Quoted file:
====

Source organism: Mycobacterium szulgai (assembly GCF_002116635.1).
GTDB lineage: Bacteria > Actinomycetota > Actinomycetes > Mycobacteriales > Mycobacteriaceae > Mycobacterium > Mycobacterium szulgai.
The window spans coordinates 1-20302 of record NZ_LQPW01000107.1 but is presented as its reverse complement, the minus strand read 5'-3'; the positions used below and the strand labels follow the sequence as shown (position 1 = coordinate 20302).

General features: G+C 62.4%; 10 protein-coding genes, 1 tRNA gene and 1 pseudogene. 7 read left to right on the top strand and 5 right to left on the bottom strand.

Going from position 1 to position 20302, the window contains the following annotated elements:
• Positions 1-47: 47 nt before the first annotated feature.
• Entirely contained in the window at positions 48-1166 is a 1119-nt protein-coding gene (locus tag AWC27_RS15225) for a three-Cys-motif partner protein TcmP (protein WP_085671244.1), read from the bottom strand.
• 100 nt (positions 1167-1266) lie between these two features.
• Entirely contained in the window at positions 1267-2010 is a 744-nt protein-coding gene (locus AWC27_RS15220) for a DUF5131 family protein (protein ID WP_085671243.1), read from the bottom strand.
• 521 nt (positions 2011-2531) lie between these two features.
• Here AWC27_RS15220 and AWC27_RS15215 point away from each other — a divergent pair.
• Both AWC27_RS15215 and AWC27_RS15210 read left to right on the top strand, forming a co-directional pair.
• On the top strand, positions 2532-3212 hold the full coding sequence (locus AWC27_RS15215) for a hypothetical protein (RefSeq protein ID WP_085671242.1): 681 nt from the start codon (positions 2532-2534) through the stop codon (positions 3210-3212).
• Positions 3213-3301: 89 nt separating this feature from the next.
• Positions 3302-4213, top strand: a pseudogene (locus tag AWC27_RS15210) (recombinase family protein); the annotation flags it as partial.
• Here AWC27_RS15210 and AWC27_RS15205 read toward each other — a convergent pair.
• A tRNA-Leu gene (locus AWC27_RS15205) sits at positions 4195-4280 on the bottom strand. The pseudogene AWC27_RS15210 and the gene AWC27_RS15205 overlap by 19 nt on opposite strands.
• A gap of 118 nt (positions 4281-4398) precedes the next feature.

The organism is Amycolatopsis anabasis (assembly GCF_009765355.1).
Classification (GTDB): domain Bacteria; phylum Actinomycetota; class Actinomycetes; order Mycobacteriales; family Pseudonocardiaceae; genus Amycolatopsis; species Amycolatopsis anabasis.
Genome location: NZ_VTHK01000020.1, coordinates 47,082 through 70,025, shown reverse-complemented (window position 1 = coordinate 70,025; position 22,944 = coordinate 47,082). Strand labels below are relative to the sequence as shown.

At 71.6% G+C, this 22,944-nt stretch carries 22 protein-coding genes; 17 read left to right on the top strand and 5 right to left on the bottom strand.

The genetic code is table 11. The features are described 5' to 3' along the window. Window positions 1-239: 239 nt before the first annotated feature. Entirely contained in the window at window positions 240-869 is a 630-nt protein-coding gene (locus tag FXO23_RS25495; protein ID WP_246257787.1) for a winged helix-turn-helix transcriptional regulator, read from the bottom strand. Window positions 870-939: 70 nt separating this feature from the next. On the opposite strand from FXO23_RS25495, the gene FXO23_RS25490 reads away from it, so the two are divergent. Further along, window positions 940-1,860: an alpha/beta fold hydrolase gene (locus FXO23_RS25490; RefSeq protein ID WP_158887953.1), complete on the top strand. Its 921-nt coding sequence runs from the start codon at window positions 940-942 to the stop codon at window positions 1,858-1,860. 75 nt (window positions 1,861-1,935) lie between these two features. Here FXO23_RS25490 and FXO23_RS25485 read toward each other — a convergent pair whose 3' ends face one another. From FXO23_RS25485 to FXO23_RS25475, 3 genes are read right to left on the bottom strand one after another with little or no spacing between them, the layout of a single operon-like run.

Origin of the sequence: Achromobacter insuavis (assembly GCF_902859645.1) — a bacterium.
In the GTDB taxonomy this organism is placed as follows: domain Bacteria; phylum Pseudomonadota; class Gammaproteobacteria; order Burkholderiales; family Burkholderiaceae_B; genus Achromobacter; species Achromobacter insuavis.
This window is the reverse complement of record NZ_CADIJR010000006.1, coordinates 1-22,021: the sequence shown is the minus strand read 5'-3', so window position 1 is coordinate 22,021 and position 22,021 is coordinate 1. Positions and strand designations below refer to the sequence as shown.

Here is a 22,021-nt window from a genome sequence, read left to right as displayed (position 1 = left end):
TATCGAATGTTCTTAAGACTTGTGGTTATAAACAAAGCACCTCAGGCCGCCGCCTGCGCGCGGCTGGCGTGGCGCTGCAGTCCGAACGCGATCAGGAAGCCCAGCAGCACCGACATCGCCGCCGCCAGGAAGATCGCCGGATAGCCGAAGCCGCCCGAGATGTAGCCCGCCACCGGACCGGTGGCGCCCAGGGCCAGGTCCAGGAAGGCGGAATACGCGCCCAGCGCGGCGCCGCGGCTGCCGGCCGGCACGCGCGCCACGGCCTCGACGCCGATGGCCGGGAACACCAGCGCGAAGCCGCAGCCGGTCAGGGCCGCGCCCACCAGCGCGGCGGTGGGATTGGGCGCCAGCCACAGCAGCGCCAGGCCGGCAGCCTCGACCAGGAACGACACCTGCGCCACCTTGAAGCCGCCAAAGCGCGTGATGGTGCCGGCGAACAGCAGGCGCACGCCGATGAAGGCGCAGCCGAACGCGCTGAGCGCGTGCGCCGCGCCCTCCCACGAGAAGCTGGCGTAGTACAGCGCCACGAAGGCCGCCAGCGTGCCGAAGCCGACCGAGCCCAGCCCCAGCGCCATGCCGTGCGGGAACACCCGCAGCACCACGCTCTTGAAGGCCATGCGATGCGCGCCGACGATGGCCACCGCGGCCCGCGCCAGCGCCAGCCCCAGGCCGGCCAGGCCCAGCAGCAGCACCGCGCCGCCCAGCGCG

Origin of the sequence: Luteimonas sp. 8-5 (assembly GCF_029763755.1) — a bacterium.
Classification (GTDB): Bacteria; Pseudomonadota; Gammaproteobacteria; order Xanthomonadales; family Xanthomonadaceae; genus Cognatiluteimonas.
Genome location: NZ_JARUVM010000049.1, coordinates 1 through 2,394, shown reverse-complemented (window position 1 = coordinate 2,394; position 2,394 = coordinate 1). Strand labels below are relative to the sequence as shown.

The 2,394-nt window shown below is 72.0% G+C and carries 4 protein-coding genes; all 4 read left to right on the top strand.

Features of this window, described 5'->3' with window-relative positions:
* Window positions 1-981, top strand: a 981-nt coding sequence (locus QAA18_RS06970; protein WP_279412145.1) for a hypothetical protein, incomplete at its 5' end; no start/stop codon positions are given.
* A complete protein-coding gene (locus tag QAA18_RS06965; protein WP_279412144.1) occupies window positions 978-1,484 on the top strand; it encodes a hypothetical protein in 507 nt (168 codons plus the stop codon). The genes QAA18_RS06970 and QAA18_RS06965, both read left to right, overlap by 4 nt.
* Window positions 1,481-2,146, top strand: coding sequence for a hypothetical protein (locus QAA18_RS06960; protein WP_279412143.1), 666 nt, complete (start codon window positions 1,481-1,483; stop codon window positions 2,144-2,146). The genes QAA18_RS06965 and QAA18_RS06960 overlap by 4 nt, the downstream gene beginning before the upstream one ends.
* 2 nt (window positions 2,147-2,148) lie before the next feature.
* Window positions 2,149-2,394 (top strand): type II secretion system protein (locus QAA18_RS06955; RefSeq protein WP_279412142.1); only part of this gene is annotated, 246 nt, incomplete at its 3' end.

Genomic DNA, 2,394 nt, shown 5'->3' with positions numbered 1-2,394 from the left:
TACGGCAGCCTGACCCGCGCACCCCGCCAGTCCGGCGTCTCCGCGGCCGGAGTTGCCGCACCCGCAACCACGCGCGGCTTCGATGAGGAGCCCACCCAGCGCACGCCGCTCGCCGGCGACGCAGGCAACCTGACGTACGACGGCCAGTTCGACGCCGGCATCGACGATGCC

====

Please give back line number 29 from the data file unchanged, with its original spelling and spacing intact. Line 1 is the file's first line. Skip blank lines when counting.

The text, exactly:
Origin of the sequence: Luteimonas sp. 8-5 (assembly GCF_029763755.1) — a bacterium.